A 66-year-old man underwent abdominoperineal resection of the rectum for advanced rectal cancer after preoperative chemoradiotherapy. During the operation, the root of the inferior mesenteric artery (IMA) was not ligated. The IMA was tagged and preserved, separating the nervous and lymphatic tissues from the root to a site just peripheral of the confluence of the left colic artery (LCA), then the superior.rectal artery (SRA) was ligated (Figure 1). On day 3 post surgery, the patient experienced epigastric pain and vomited a large amount of bile-stained fluid. Plain abdominal roentgenograms showed marked gaseous distension of the upper small bowel. Under upper endoscopy, a decompression tube was placed at the upper jejunum 30 cm distal to the ligament of Treitz (Figure 2(a)). Because the third portion of the duodenum was bent caudally, the decompression tube could not be passed more distally. By day 5 post surgery, symptoms associated with ileus had disappeared. On the seventh postoperative day, the patient was awakened by epigastric pain, immediately followed by copious coffee-grounds diarrhea from the end colostomy. Although anemia and edema of the eyelids were present, the patient’s general appearance was good. Upper endoscopy demonstrated a large amount of fresh blood in the stomach and a longuitudinal ulcerative lesion having a visible pulsative vessel in the base of the third portion of the duodenum (Figure 2(b)). Because of the severe pulsation and intermittent but spurting bleeding, hemostasis under endoscopy could not be performed. To identify the origin of bleeding, an emergency computed tomography (CT) was performed. Surprisingly, on arterial-phase CT revealed that the marking clip placed at the third portion of the duodenum was very close to the stump of the SRA (Figure 2(c), arrow). This finding implied that the source of bleeding was the stump of the SRA. Thirty minutes after the emergency CT, the patient vomited a large amount of fresh blood and became hemodynamically unstable. Immediately after fluids resuscitation and transfusion with 4 packed RBC and FFP, the patient was transferred to the angiography room. Emergency angiography revealed active projectile bleeding from the stump of the SRA (Figure 3(a)). The stump of the SRA was in direct communication with the third portion of the duodenum (Figure 3(a), arrow). Extraluminal hemorrhage was not identified. The length of the proximal portion of the IMA was considered to be sufficient for embolization. The stump of the SRA was obliterated using microcoils (TORNADO) between the root of the IMA and the tip of the ligation distal to the LCA (Figure 3(b)). Coil embolization was successful for achieving hemostasis. During the next 24 hours, the patient underwent fluid resuscitation and blood transfusion including 4 packs of RBC and FFP. Rebleeding did not develop after coil embolization. By the 10th day after coil embolization, symptomatic improvement and hemodynamically stable status without dopamine were achieved. On the 14th day after coil embolization, upper endoscopy revealed only the flexion of the third portion of the duodenum (Figure 4(a)). CT showed no sign of intraabdominal hemorrhage (Figure 4(b)). Edema and mild ischemic change of the end colostomy were identified as due to obstruction of the LCA arising from coil embolization. A diet was given from the 15th day after coil embolization. The clinical course was uneventful and the patient was discharged on the 40th postoperative day.

One of the rare points in the present case is the site of bleeding. Delayed postoperative hemorrhage in colorectal surgery has rarely been reported. All reports, including Japanese case reports, have demonstrated that the usual source of hemorrhage is a pelvirectal space associated with pseudoaneurysm of the ramification of the iliac artery and that the mechanism for formation of pseudoaneurysm was violation or exposure of the tunica adventitia of these vessels caused by lymph node dissection or postoperative anastomotic leakage [24]. In the present case, the source of hemorrhage was identified at the stump of the SRA. Although postpancreatectomy hemorrhage often occurs via active bleeding from the stump of the GDA, closely associated with anastomotic leakage at the pancreatojejunostomy [5], our search of PUBMED showed no previous reports describing delayed hemorrhage from the stump of the SRA after colorectal surgery. In addition, a characteristic of this uncommon complication is that bleeding from the stump of the SRA was directly linked with the duodenum, leading to intraluminal hemorrhage without expansion into the abdominal cavity. Here we investigate the mechanism of this uncommon complication with a main focus on factors associated with surgical procedures in the present case. First, during lymph node dissection, the IMA was preserved and skeletonized from its base to its tributary (the peripheral side of the root of the LCA). The stump of the SRA was located approximately 4 cm distal to the base of the IMA (Figure 5(a)). Second, through the excision of the mesocolon, the peritoneum was resected from the infraduodenal portion to the bifurcation of the iliac artery, exposing the anterior aspect of the aorta, resulting in thebroad range of peritoneal defect. The peritoneal defect was repaired with an interrupted suture using 3-0 absorbable sutures. Because the transverse defect was quite broad, the suture line of peritoneal reconstruction yielded robust tension and contraction of the adjacent organs. Accordingly, the third portion of the duodenum was displaced downward (Figure 5(b)). Third, during the operation, an end colostomy was constructed with the sigmoid colon. During the maneuver of the left colon, the splenic flexure was not mobilized. Therefore, elevation of the end colostomy toward the abdominal wall yielded spasiticity of the mesenteric root of the left colon, including the stump of the SRA, leading to rotation of the stump of the SRA toward the cephalad portion very close to the anterior aspect of the duodenum (Figure 5(c)). Fourth, unfortunately, the patient developed palalytic ileus at the 3rd postoperative day. The flexion of the duodenum made it difficult to place the decompression tube distal to the ligament of Treitz. We infer that a strong force to the third portion of the duodenum during the insertion of the decompression tube violated the duodenal wall, and the stump of the SRA (Figure 5(d)).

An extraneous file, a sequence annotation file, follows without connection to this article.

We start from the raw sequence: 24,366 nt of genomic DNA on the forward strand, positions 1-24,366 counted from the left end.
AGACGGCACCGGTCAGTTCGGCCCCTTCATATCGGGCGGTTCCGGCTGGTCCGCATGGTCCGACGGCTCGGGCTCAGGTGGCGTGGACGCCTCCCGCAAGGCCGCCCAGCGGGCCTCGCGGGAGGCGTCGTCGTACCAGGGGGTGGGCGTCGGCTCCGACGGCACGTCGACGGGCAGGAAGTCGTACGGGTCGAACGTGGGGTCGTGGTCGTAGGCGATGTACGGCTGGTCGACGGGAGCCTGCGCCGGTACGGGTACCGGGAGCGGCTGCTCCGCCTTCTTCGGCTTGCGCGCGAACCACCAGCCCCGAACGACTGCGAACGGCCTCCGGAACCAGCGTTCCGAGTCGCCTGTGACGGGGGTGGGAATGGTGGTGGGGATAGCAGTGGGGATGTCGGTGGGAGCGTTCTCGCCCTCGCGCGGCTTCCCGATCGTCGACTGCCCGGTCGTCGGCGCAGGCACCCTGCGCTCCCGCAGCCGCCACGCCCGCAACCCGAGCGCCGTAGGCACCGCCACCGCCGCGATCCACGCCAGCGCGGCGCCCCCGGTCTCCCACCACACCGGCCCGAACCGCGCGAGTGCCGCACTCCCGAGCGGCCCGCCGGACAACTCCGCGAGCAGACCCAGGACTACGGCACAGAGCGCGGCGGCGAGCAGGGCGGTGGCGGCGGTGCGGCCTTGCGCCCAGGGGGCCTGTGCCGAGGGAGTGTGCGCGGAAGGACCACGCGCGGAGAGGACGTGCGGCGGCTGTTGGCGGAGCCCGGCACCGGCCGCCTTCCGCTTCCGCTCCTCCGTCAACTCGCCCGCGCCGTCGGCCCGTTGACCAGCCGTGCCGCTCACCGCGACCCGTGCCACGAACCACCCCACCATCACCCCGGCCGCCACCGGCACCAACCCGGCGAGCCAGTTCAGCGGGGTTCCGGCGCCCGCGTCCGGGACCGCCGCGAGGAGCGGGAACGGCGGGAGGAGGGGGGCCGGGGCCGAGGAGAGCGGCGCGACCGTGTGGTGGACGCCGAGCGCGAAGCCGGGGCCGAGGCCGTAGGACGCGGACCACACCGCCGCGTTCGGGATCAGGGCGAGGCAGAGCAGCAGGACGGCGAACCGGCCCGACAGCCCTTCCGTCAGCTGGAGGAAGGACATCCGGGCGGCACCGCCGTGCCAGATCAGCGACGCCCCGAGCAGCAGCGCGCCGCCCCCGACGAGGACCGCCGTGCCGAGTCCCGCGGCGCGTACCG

In the present case, the patient developed delayed postoperative hemorrhage 4 days after placement of the decompression tube for postoperative ileus. Although we could not identify the formation of pseudoaneurysm on the emergency CT or angiography, it is assumed that exposure of the tunica adventitia of the IMA and contact between the decompression tube and the stump of the SRA caused a pseudoaneurysm of the stump.

3. Conclusion

To avoid this severe complication, we should improve surgical procedures including the reduction of the clearance of peritoneum, expansion of mobilization of the left colon to the splenic flexure, leading to withdrawal of over spasticity in the stump of the SRA, the mesenteric root, and the duodenum.

References

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Copyright © 2010 Yuichi Sanada et al. This is an open access article distributed under the Creative Commons Attribution License, which permits unrestricted use, distribution, and reproduction in any medium, provided the original work is properly cited.